Science as a Belief System
Science as a belief system
- many sociologists see modern science as a product of the process of rationalisation that began with the Protestant Reformation of the 16th C.
- some sociologists, such as S theorists argue that this has underumined R by changing the way we think and see the world.
Open Belief System:
- according to Sir Karl Popper, science is an 'open' belief system where every scientists theories are open to scrutiny, criticism and testing by others.
- science is governed by the principle of falsificationism - when scientists try and falsify existing theories, deliberatly seeking evidence to disprove them.
Closed belief system
- while scientific knowledge is provisional, open to challenge and potentially disprovable R claims to have special, perfect knowledge of the absolute truth.
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- Communism - scientific knowledge is not private property. scientists must share it with the scientific communist otherwise knowledge cannot grow.
- Universalism - the truth or falsify of scientific knowledge is judged by universal, objective criteria and not a particular race, sex etc of the scientist who produces it.
- Disinterestedness - this means being commited to discovering knowledge for its own sake. having to publish their findings makes it harder for scientists to practice fraud, since it enables others to check their claims
- Organised Scepticism - no knowledge-claim is regarded as 'sacred'. every idea is open to questioning, criticism and objective investigation
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- circularity - each idea in the system is explained in terms of another idea within the system and so on, round and round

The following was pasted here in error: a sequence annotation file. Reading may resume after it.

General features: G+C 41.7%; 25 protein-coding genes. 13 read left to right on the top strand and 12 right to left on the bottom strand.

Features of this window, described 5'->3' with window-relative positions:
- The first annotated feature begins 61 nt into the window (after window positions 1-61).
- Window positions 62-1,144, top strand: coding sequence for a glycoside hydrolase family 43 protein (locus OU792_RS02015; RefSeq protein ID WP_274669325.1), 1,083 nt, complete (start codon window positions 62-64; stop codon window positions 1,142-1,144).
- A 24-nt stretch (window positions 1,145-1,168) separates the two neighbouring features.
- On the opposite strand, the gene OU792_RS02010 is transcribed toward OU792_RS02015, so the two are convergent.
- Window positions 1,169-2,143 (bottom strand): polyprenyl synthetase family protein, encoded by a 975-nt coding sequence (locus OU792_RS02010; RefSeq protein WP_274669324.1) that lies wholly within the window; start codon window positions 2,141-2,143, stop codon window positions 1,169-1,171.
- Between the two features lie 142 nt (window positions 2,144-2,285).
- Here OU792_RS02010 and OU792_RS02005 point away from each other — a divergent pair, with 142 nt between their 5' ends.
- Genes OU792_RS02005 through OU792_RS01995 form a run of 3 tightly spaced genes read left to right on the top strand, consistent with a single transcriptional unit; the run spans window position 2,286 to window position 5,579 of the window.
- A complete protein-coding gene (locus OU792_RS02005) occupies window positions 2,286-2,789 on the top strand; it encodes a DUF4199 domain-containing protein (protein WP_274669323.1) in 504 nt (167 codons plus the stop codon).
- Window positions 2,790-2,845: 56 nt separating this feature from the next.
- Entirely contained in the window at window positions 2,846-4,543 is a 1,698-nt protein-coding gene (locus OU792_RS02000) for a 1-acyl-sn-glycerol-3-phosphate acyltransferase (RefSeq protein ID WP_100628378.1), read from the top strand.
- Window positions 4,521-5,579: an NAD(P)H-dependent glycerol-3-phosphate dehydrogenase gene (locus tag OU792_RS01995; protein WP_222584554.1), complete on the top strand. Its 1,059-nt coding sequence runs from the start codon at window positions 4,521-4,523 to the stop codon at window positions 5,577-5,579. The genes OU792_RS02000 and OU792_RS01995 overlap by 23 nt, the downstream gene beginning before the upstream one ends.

- subsidiary explanation - e.g if the oracle fails, it may be explained away as due to the incorrect use of benge
- denial of legitimacy to rivals - belief systems reject alternative worldviews by refusing to grant any legitimacy to their basic assumptions.
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the sociology of scientific knowledge
- interpretivist sociologists have developed Kuhn's ideas further. they argue that all knowledge - including scientific knowledge- is socially cosntructed.
- that is, rather than being objective truth, it is created by social groups using the resources available to them
- in the case of science, scientific facts - those things that scientists take to be true and real - are the product of shared theories or paradigms that tell them what they should expect to see, and of the particular instruments they use.
- thus, Karin Knorr-Cetina argues that the invention of new instruments, such as telescopes or microscopes, permits scientists to make new observations and construct or fabricate new facts
- similarly, she points out that what scientists study in the laboratory is highly constructed and far removed from the natural world thwy they are supposedly studying.
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Marxism, Feminism and Postmodernism
marxism, feminism and postmodernism
- other critical perspectives such as marxism and feminism see scientific knowledge as far from pure truth